Ten hours later, the overnight nurse wrote that DJ’s legs were “tight and spasmy.” She had no idea why.
“Next morning I got up and I was telling my husband how bad this episode was and he responded to me, ‘Didn’t he tell you he fell?’ I was just in awe. I’m still in awe,” Frederick says.
That’s when Frederick checked the surveillance video, saw the fall, called the doctor and finally got her son to a hospital.
“My son suffered in horrific pain for 21 hours before he got any type of relief and it didn’t have to be that way,” Frederick said.
However, the worst was yet to come. DJ needed surgery. When doctors tried to bring him out of the anesthesia, his lungs collapsed. Six days after the fall, DJ Chartier died.
According to his death certificate, the cause was “complications of hip fracture” caused when DJ “fell from a massage table.”
“Due to [the nurse's] gross negligence, a person died,” Frederick says.
The FOX6 Investigators are not naming the nurse, because the state has yet to file any action against him, and he has no other complaints on file.
The nurse spoke briefly with FOX6 Investigator Bryan Polcyn by telephone.
“It’s a very, very sad situation,” he says.
The nurse says he forgot to report the fall in DJ’s chart because there was a power failure that led to “chaos,” a claim that seems to contradict his notation in the chart that it had been a “quiet day.”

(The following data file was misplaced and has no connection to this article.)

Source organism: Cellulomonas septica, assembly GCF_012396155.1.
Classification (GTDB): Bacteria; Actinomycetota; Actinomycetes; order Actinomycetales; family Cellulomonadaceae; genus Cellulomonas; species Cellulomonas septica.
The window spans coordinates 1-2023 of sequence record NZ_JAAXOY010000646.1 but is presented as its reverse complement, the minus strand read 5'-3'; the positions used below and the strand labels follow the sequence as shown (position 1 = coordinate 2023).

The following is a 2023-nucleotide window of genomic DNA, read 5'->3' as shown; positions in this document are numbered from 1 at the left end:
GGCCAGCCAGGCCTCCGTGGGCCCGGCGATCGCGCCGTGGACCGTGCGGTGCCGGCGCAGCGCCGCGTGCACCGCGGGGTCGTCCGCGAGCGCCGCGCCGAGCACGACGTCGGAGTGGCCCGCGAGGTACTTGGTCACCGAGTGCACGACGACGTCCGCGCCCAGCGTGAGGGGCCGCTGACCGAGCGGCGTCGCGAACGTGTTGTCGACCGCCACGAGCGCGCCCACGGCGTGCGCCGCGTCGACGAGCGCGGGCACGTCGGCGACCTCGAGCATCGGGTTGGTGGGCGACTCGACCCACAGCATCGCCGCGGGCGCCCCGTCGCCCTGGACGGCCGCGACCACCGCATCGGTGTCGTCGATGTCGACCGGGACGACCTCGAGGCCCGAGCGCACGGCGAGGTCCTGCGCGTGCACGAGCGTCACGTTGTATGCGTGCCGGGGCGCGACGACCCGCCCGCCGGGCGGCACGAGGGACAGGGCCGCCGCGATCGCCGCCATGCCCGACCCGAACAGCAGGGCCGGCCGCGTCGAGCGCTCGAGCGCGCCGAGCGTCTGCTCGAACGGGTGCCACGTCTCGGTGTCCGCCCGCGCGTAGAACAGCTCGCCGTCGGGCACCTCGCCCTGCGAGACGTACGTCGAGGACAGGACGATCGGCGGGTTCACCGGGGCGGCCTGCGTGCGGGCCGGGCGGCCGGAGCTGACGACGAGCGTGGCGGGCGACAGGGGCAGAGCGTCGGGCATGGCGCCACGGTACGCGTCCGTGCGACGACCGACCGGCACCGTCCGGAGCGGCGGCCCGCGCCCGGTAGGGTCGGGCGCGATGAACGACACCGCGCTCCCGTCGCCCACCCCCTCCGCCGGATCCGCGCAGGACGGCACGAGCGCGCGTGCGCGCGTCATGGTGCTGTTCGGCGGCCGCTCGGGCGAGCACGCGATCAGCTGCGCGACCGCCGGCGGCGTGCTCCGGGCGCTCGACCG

“That is unacceptable,” Frederick says.
There’s one more thing in the video that Frederick didn’t notice until after DJ died that has her calling for the nurse’s license to be revoked.
After the fall, the nurse appears to check DJ’s head and possibly his upper body, but does not appear to do a full body assessment, which may have revealed the injury sooner.
“He swore to me, ‘Jane, I swear to God, I assessed him. I didn`t know. I assessed him. I`m so sorry.’ He was at that hospital every day from January 4th until my son passed on January 10th swearing up and down he assessed him,” Frederick said.
Six months after DJ’s death, the state says its investigation of the incident is ongoing, but that is no comfort to DJ’s mom.
“This nurse is still out there taking care of three other quadriplegics I know of right now with a license and the state of Wisconsin is paying them. I don`t have any input in any of this,” Frederick said.
Frederick knows she can’t bring DJ back, but she wants to make sure that lightning doesn’t strike twice.
If you are looking to hire a home health nurse, find out if they are bonded or insured, so that both they and you are protected if something happens.
As for what’s next for Frederick, according to emails provided to FOX6 News between Frederick and a state investigator, the state has made some kind of offer to to the nurse in terms of discipline over this incident. However, the state will not say what that offer entails.
If the nurse accepts the offer, it will be entered as a final order, and become a public record.
If the nurse declines the offer, the case could go to a public hearing, which could string this out another six months or more.